Travel During the Middle Ages – Early Medical Tourism & Pilgrims

Travel during the middle ages.  During the Middle Ages how on earth did people travel.  Just what were there conveyances, how did they travel what did they see and visit, was it safe and where did they stay?  How did the people of the middle ages travel if at all?

During the middle ages, pilgrimages were undertaken for a variety of purposes.  Some individuals traveled to religious sites for the forgiveness of their sins, others to receive a “divine” cure for their health problems.  While religion was the primary purpose for pilgrimage travel, adventure, learning and merriment were also on the trip venue and agenda.

Santiago de Compostela

Several shines or churches shaped a common itinerary.  The most popular sites included Santiago de Compostela in Spain , the famous churches of  Paris France, the seat of the Roman Catholic Church in Rome, and the Holy Land – especially of course Jerusalem.  Since the pilgrim was in search of forgiveness or indulgence (years of forgiveness), proof had to obtain.  This was often provided in the form of a pendant or pin – in essence a kind of “holy souvenir”.

Travel was by foot or horseback; when possible pilgrims traveled by boat or horse-drawn coach or coaches.  The mass pilgrimages required communities nearby the shrines or along popular routes to provide accommodations for these spiritual or “medical tourism “, (of its day) travelers and wayfarers.  Some inns catered only to particular nationalities and clienteles; others varied by location and in terms of resources of the travelers and the traveler’s groups and groupings.  Very popular sites had an array of inns and hostels to accommodate weary travelers in search of salvation or specialized medical care for those in desperation of medical and health care – not available in their local areas and locales.   No doubt in addition earthly pleasures and curiosities were provided by the “service and hospitality “industries.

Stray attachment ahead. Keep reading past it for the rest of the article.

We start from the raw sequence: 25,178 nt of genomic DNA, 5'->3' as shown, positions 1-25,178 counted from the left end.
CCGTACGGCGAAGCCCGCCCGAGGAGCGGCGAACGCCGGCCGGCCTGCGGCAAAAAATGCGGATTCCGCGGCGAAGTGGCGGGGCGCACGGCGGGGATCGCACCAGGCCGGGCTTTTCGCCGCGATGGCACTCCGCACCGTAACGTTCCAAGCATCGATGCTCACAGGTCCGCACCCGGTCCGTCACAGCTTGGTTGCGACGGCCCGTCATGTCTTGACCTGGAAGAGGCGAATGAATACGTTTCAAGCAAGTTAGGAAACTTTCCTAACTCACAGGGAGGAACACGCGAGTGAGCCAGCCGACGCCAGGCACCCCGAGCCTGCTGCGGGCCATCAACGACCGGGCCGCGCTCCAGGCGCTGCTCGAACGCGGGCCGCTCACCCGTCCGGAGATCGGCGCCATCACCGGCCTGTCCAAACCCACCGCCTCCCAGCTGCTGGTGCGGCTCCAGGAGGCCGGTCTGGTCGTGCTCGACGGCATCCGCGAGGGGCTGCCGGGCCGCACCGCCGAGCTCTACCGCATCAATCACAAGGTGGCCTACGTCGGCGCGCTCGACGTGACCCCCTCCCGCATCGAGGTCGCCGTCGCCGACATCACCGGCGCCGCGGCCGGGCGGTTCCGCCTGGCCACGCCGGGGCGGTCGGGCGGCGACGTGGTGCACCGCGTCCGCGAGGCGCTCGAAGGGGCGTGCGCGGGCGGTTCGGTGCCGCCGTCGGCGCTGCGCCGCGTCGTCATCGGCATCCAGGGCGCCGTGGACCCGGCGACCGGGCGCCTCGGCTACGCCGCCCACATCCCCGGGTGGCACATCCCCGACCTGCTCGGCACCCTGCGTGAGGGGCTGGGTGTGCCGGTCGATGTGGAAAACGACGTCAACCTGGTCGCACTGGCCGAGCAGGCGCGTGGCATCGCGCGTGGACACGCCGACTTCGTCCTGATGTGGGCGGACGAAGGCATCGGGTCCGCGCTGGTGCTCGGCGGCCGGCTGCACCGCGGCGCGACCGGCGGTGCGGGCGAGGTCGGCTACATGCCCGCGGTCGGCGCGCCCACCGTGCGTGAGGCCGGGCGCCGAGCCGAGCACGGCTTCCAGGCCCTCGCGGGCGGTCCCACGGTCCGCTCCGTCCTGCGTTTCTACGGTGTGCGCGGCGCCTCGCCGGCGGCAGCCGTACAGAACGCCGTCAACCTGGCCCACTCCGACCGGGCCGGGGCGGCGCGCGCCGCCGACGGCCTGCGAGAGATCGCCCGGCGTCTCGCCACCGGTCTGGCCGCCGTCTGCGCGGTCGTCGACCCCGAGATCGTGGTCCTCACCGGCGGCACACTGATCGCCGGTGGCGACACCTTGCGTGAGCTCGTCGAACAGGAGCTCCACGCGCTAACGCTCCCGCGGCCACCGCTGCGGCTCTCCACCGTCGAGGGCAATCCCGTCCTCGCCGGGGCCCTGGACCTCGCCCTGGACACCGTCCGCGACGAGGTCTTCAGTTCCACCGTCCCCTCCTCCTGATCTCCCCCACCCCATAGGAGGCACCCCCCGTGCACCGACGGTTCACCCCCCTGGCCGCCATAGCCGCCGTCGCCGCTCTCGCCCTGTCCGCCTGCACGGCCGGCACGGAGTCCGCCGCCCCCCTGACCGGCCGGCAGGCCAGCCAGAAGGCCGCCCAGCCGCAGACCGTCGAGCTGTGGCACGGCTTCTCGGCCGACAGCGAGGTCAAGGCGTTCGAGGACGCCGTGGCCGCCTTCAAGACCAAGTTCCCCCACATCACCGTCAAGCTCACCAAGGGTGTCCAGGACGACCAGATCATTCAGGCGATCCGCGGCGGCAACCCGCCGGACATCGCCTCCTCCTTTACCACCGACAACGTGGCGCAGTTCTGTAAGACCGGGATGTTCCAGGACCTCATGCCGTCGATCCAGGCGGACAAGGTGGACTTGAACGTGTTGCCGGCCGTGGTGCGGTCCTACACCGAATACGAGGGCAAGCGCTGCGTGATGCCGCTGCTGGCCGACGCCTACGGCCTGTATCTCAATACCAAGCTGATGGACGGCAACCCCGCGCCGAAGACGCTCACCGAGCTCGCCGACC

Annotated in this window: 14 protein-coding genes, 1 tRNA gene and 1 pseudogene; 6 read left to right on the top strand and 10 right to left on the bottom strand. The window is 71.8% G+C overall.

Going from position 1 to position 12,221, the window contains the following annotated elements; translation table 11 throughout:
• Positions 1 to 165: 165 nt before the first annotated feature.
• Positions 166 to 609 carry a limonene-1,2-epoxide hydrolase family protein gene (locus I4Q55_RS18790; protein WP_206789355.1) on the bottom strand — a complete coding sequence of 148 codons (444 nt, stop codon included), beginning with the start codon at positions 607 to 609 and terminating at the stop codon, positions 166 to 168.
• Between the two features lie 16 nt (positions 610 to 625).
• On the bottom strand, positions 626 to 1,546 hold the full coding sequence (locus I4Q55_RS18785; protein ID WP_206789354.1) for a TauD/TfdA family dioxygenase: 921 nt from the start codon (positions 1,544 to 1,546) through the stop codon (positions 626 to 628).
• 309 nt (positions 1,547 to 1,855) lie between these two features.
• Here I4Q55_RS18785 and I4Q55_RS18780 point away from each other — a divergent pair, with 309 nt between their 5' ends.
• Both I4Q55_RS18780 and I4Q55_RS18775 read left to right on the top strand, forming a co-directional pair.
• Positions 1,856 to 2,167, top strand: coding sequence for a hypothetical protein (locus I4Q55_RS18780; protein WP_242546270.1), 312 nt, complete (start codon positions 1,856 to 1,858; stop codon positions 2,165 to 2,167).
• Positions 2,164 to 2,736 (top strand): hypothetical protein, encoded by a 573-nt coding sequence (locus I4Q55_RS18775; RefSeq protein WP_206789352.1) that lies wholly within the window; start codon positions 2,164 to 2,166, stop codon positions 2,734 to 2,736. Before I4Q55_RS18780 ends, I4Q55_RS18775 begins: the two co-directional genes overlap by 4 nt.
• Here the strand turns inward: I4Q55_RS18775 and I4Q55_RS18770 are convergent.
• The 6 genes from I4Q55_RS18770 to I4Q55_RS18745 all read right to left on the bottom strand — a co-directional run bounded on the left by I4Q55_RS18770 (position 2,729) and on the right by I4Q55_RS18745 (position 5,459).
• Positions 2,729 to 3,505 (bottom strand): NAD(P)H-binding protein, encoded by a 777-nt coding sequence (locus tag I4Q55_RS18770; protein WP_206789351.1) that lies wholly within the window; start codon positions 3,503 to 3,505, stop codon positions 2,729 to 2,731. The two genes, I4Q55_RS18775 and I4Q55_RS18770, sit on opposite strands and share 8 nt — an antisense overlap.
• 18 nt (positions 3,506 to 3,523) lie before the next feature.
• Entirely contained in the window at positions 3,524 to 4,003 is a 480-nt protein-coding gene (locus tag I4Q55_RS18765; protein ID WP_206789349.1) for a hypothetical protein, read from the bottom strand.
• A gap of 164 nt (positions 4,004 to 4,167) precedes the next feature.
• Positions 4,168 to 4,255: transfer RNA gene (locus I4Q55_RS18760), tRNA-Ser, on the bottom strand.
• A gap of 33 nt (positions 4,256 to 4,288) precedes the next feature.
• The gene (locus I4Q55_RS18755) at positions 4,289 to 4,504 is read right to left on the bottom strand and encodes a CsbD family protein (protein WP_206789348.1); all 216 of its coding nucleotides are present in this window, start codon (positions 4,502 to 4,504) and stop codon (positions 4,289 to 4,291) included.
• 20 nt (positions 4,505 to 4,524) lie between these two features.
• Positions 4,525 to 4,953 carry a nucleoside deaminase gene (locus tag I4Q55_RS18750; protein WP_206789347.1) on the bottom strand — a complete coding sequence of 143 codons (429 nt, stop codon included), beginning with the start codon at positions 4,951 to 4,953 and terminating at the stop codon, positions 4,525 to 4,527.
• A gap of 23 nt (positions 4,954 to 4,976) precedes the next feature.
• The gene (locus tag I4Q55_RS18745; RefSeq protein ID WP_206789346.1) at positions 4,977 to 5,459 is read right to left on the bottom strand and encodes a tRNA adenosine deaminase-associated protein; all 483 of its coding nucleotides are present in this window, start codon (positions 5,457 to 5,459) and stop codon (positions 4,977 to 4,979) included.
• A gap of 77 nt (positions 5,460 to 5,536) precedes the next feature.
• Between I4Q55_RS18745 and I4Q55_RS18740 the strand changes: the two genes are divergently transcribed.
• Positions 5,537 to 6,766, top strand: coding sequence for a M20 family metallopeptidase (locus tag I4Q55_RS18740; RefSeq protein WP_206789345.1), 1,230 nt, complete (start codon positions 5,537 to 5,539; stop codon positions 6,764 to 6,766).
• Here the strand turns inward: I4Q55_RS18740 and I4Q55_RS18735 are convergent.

Canterbury Cathedral

Lastly people traveled in groups to guard against robbers and muggers on the roads. They did this also for comfort and merriment.   For example in the “Canterbury Tales” Chaucer captures the atmosphere of a merry, unique band of travelers on their way and enroute to Canterbury in the British Isles – specifically England.   It can be said that although all types of people made pilgrimages, that this specific journey and most trips of this time period – that is the “Middle Ages” were by the far the most pleasant for those of means.

Its amazing that even comparing travel currently to the Middle Ages themselves, that the more things change, the more they stay the same.  The travel and tourism industry today can be summarized no clearly and succinctly than that.

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